If you want to study a single topic to help you understand history, the environment, politics and the economy…choose rivers.
What other topic is so intertwined with everything on earth? Rivers sculpt landforms; living beings depend on rivers for food, shelter, transportation, and water; people struggle to control rivers for their own purposes. It’s all there.
Rivers are dynamic—moving and changing constantly. They meander, they rise and fall, flood, dry up, erode here, deposit there. Like a caged animal, rivers often do not respond well to confinement.
Many of my interpretive projects have been about river restoration. After a century of large-scale damming, diking and diverting, we have figured out that we’ve been too heavy-handed in how we treat rivers—people and wildlife have suffered as a result. Many agencies and organizations are hard at work to restore some of the natural ways rivers work.
What is a wild river worth?
There aren’t many rivers left in Washington State that are free-flowing—unrestricted by dams. One of the last major wild rivers, the South Fork of the Skykomish, may be losing its wild status. As of spring 2012 there is a plan underway to give the Skykomish its first dam. The project is hugely controversial, and has resulted in the river being added to the List of America’s Most Endangered Rivers by the organization American Rivers.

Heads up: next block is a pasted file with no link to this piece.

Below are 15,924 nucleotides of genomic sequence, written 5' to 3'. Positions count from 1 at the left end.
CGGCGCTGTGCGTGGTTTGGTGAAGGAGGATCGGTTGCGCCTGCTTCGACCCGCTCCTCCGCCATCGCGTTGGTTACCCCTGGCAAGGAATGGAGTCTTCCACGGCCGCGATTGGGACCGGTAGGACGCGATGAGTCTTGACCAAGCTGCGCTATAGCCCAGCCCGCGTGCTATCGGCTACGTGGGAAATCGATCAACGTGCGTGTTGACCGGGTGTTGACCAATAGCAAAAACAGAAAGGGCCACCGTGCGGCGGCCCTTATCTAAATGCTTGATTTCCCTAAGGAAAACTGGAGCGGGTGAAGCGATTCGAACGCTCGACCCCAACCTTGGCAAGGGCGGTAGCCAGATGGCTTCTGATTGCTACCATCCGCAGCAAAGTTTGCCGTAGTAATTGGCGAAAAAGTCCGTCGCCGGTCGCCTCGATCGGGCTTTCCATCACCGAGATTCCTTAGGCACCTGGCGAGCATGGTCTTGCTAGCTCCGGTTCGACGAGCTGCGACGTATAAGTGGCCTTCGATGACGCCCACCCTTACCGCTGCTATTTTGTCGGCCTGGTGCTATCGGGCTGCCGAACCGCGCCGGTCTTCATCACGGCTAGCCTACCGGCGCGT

In any dam project, there are winners and losers. When the Elwha Dam on the Olympic Peninsula was completed in 1913, many people prospered from the access to cheap electricity. But, the Klallam Indians saw the wild river and salmon they depended on virtually disappear. And now the Elwha is the site of an enormous, unprecedented restoration project: removing the dams and restoring the habitat for salmon, wildlife and people.
In Snohomish County, many people want access to affordable energy, and some see damming the Skykomish as an efficient way to achieve it. The area is growing fast, and the economy is always slower than we would like. And, since there are no salmon in the upper reaches of the Skykomish anyway—they are prevented from moving upstream past the waterfalls—it seems to many like the perfect place for a dam.
But, what is lost when we use up the last bit of something? If there is only a tiny fraction of something left…old growth forest, or tall-grass prairie, or peat bogs, or wild rivers, shouldn’t that loss be figured into the cost/benefit of using it up? Do we have a responsibility to future generation to leave some wild things? What is wildness worth?
What do you think?
I’d love to hear your comments! Just click on the light gray “thought bubble” next to the title of this post.
For more on the Skykomish Dam:
For more on the Elwha Dam:
For more on the Skykomish River as one of America’s Most Endangered Rivers:
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